Written and drawn by Reinhard Kleist.
Abrams ComicArts, 2009.
This book is part graphic biography and part lyrical interpretation.
There were two major pieces of media that I enjoyed that had a strong impact on how I experienced this book. One was the 2006 film Walk The Line. The other was The Man In Black: His Own Story In His Own Words, his autobiography published in 1983. Cash would later revisit the autobiography, but Man In Black ends with the acceptance of sobriety, quitting smoking and returning to his Christian background with renewed faith.
I See A Darkness overlaps material from those two pieces. It deals mainly with the early years of Cash’s career, climaxing with his performance at Folsom Prison. There is some material set after the death of June, his wife, in the last year of his life while he is recording an album produced by Rick Rubin.
What this book offers is some interesting visual interpretations of Cash’s songs. Of particular note is Cocaine Blues from the Folsom Prison performance. The story of the song is played out over several pages, the lyrics recounted as text that weaves through the panels. The song A Boy Named Sue is also developed with this method, and to great effect. In a way it was able to do things which a song could not by providing images to accompany the text of the lyrics. In a way it reminds me of a book I read several years ago, Grateful Dead Comix, which featured interpretations of several Grateful Dead songs by a variety of artists. What separates that book from I See A Darkness, though, is the running narrative both in the book and the way that Cash’s lyrics are much more narrative in their construction. Cash often had stories in his songs, and that lends quite well to visual interpretation while maintaining a grounded structure. Cash songs would be great in the hands of an artist like Moebius, but I think that Cash had a genius that wasn’t visionary as much as it was couched in realism.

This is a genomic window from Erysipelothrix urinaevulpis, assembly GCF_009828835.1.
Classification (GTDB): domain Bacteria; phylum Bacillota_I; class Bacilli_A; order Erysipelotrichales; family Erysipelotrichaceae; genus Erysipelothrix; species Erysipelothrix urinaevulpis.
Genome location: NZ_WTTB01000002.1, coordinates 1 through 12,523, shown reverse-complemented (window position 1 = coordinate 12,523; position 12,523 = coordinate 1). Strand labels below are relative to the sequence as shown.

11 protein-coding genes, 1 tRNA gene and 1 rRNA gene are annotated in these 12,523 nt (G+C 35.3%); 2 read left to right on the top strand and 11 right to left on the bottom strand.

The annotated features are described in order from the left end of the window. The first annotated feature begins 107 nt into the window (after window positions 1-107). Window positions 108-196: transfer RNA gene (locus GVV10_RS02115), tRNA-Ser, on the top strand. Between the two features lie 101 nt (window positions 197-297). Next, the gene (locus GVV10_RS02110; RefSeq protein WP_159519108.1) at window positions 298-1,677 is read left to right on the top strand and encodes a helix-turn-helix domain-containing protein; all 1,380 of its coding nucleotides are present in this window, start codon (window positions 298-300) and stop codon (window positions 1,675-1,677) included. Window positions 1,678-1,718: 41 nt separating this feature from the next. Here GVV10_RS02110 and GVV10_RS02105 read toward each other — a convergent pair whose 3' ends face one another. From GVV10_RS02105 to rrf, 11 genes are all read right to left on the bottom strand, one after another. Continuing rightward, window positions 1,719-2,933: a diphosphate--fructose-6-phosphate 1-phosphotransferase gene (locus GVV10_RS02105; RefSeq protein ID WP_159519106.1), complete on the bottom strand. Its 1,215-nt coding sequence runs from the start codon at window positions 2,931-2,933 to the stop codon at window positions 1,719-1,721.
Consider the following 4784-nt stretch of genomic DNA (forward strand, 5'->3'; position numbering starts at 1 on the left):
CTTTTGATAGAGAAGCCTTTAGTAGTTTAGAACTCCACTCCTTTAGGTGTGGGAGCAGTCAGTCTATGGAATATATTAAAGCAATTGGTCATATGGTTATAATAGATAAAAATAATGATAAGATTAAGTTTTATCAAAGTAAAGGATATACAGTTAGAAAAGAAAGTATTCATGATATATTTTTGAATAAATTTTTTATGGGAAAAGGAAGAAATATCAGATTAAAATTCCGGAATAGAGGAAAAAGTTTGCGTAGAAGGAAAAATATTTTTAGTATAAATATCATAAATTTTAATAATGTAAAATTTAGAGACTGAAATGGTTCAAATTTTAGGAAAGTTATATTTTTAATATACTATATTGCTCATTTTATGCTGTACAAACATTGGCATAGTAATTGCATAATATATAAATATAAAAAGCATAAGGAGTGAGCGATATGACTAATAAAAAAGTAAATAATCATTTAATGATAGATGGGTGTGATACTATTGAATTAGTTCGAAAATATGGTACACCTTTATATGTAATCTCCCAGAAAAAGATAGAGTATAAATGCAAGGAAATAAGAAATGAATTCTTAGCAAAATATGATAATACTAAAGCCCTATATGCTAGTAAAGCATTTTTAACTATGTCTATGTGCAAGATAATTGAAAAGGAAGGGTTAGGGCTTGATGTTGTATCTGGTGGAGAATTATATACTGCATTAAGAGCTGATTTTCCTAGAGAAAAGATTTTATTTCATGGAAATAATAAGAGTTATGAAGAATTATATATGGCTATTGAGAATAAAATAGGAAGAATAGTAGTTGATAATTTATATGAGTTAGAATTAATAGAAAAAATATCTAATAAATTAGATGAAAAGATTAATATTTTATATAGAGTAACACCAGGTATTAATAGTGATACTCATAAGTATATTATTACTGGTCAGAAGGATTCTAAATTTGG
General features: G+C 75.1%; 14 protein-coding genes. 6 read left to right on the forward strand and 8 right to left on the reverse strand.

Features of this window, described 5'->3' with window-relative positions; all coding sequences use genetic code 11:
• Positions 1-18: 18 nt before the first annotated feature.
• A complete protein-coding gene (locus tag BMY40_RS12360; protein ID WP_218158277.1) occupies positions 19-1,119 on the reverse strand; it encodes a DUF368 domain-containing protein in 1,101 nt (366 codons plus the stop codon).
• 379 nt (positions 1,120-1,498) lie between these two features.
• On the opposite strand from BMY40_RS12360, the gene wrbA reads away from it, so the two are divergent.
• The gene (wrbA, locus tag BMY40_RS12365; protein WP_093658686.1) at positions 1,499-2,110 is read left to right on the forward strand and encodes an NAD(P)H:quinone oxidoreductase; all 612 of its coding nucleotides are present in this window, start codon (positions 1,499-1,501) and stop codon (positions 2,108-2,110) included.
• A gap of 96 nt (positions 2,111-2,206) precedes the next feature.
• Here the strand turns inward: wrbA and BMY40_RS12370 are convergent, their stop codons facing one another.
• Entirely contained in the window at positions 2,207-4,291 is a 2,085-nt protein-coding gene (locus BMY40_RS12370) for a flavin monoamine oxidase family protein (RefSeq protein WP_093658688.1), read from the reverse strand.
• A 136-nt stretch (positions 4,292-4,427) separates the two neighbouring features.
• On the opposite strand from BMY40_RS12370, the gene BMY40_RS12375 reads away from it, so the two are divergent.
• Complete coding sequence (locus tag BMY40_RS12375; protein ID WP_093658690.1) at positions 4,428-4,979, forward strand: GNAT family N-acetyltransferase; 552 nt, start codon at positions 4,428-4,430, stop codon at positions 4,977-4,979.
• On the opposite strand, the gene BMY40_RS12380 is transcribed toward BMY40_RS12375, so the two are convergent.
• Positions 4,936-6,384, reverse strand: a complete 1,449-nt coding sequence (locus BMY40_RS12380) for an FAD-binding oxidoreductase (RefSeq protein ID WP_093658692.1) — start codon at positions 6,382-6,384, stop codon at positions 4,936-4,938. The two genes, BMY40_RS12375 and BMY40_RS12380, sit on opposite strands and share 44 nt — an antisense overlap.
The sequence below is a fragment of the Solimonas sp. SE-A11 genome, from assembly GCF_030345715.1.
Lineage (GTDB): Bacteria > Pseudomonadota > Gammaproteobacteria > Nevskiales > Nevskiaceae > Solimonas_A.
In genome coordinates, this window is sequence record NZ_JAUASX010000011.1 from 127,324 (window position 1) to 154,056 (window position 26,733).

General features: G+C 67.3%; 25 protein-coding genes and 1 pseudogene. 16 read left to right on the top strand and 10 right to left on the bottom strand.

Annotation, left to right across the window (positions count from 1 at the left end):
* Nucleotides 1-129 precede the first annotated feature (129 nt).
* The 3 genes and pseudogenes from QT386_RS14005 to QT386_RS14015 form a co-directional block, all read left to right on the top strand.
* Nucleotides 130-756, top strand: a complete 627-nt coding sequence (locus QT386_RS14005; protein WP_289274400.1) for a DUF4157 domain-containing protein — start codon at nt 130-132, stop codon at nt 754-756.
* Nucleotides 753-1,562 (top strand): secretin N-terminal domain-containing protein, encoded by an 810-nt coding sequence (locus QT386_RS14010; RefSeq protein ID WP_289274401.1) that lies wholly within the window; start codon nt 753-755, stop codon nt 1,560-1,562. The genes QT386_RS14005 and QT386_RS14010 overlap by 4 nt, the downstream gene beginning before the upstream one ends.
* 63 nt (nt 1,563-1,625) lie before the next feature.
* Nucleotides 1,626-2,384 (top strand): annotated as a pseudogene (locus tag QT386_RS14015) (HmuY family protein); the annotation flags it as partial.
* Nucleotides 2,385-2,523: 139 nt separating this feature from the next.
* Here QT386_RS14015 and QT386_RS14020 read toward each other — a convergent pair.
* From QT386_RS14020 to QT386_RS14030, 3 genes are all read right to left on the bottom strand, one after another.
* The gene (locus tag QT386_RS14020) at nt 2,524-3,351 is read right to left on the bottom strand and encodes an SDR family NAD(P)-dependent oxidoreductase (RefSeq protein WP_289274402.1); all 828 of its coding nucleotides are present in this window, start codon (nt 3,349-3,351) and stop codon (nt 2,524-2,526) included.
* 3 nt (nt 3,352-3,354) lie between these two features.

Kleist has a bold black and white style that utilizes, appropriately, thick black spaces. The effect is a strong and blocky two-dimensional space, similar in many senses to Frank Miller’s noir draftsmanship on Sin City except with a sharp angularity. This marker-on-paper style fits quite well with the subject matter, a fitting way to represent the darkness that sits in the story of Johnny Cash and the light that is at play against it. That is what makes the Cash story so attractive, that dark world of drugs and alcohol set against against the real heart that Cash demonstrated through acts like his concerts at Folsom prison.
Deconstructing Comics reviewed this book in podcast #221.